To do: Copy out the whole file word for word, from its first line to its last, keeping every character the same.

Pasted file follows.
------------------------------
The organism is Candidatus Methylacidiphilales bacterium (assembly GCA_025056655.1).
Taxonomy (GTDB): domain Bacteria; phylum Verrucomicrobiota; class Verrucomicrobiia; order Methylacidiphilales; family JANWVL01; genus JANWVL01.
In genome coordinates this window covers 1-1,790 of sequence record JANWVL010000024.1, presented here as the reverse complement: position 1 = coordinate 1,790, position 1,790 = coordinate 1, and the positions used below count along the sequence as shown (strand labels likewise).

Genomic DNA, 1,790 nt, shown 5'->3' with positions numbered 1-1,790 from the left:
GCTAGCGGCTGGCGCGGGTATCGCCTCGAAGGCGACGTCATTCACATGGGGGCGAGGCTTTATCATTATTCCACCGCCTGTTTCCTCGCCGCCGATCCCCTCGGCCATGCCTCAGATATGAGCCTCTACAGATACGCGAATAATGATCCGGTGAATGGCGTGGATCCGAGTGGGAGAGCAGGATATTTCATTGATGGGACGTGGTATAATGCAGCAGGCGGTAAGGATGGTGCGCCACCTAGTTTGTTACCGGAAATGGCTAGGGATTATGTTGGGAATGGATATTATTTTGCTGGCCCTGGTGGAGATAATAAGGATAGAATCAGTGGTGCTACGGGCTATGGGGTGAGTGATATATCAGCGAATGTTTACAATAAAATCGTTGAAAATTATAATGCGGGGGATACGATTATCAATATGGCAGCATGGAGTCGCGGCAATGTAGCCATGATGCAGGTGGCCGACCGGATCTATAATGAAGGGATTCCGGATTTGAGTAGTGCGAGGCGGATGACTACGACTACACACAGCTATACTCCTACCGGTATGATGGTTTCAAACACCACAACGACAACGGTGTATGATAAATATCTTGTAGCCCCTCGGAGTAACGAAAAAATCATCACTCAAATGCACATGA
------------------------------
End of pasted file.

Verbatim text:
The organism is Candidatus Methylacidiphilales bacterium (assembly GCA_025056655.1).
Taxonomy (GTDB): domain Bacteria; phylum Verrucomicrobiota; class Verrucomicrobiia; order Methylacidiphilales; family JANWVL01; genus JANWVL01.
In genome coordinates this window covers 1-1,790 of sequence record JANWVL010000024.1, presented here as the reverse complement: position 1 = coordinate 1,790, position 1,790 = coordinate 1, and the positions used below count along the sequence as shown (strand labels likewise).

Genomic DNA, 1,790 nt, shown 5'->3' with positions numbered 1-1,790 from the left:
GCTAGCGGCTGGCGCGGGTATCGCCTCGAAGGCGACGTCATTCACATGGGGGCGAGGCTTTATCATTATTCCACCGCCTGTTTCCTCGCCGCCGATCCCCTCGGCCATGCCTCAGATATGAGCCTCTACAGATACGCGAATAATGATCCGGTGAATGGCGTGGATCCGAGTGGGAGAGCAGGATATTTCATTGATGGGACGTGGTATAATGCAGCAGGCGGTAAGGATGGTGCGCCACCTAGTTTGTTACCGGAAATGGCTAGGGATTATGTTGGGAATGGATATTATTTTGCTGGCCCTGGTGGAGATAATAAGGATAGAATCAGTGGTGCTACGGGCTATGGGGTGAGTGATATATCAGCGAATGTTTACAATAAAATCGTTGAAAATTATAATGCGGGGGATACGATTATCAATATGGCAGCATGGAGTCGCGGCAATGTAGCCATGATGCAGGTGGCCGACCGGATCTATAATGAAGGGATTCCGGATTTGAGTAGTGCGAGGCGGATGACTACGACTACACACAGCTATACTCCTACCGGTATGATGGTTTCAAACACCACAACGACAACGGTGTATGATAAATATCTTGTAGCCCCTCGGAGTAACGAAAAAATCATCACTCAAATGCACATGA